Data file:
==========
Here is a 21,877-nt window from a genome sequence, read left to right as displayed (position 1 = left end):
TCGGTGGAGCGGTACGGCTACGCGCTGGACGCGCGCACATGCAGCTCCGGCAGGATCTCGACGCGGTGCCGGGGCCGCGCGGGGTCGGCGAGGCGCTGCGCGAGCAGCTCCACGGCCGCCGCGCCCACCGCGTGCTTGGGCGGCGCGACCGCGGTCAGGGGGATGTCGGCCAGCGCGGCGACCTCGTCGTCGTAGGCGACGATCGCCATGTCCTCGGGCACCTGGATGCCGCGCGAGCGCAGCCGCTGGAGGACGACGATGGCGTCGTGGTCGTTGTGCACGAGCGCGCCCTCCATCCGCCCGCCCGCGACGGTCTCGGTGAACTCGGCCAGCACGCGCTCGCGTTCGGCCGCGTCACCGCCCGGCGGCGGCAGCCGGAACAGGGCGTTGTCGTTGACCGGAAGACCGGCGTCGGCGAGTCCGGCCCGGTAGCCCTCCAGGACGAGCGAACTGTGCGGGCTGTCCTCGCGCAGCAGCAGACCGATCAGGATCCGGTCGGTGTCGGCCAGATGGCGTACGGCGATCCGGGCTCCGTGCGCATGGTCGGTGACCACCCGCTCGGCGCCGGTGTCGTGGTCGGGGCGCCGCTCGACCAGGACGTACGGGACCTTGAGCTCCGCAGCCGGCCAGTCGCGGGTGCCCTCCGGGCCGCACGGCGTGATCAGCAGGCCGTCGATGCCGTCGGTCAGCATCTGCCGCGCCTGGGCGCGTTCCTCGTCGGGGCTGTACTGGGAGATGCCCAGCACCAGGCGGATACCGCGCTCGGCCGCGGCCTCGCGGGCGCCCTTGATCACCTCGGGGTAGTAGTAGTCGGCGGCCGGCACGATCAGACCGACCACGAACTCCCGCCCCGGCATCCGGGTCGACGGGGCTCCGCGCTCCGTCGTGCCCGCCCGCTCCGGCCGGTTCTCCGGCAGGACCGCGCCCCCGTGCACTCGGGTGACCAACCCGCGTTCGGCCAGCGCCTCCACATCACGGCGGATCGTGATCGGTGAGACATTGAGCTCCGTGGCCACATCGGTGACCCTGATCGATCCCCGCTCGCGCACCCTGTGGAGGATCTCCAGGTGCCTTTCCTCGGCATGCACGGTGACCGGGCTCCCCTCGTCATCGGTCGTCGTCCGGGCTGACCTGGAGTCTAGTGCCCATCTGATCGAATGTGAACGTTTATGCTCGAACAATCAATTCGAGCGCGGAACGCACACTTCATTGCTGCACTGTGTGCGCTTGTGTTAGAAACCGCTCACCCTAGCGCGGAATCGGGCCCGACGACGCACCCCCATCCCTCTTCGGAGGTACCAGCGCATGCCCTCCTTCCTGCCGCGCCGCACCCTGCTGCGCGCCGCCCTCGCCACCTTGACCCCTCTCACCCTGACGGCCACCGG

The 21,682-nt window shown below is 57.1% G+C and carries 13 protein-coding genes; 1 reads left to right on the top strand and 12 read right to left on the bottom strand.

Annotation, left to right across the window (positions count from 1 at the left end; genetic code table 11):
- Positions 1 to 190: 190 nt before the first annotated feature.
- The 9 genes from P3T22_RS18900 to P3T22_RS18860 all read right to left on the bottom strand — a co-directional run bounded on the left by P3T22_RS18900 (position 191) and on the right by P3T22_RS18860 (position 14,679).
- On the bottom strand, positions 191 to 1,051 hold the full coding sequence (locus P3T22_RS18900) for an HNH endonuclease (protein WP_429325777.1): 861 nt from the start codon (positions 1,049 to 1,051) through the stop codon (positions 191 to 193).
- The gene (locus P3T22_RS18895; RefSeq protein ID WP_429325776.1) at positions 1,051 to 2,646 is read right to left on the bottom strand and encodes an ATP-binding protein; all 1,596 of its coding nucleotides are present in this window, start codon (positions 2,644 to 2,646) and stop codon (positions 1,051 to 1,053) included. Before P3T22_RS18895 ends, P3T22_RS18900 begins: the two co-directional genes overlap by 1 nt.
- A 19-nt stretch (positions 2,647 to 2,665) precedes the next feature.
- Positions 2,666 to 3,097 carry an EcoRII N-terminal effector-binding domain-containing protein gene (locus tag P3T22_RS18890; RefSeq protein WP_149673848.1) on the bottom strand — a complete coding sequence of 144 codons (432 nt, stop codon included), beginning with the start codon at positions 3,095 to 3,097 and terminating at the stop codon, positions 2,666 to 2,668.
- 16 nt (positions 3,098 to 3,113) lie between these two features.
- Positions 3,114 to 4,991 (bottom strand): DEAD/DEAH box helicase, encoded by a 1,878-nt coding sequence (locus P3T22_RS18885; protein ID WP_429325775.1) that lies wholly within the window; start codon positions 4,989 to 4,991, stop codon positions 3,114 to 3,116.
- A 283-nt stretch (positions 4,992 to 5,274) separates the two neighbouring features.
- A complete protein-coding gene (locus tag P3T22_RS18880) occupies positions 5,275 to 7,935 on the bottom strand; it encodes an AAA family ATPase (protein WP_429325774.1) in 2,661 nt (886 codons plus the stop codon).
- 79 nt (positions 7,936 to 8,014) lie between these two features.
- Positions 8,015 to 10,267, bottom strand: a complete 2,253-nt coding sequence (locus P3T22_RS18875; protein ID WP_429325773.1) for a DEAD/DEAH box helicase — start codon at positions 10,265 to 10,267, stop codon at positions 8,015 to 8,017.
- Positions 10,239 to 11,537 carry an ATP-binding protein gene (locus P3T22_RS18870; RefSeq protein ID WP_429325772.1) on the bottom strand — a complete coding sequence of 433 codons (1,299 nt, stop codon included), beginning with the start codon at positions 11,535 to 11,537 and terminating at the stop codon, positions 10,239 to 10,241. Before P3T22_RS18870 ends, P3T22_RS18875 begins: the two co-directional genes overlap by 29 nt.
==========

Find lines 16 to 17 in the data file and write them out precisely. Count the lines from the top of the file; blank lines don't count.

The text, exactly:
- Positions 8,015 to 10,267, bottom strand: a complete 2,253-nt coding sequence (locus P3T22_RS18875; protein ID WP_429325773.1) for a DEAD/DEAH box helicase — start codon at positions 10,265 to 10,267, stop codon at positions 8,015 to 8,017.
- Positions 10,239 to 11,537 carry an ATP-binding protein gene (locus P3T22_RS18870; RefSeq protein ID WP_429325772.1) on the bottom strand — a complete coding sequence of 433 codons (1,299 nt, stop codon included), beginning with the start codon at positions 11,535 to 11,537 and terminating at the stop codon, positions 10,239 to 10,241. Before P3T22_RS18870 ends, P3T22_RS18875 begins: the two co-directional genes overlap by 29 nt.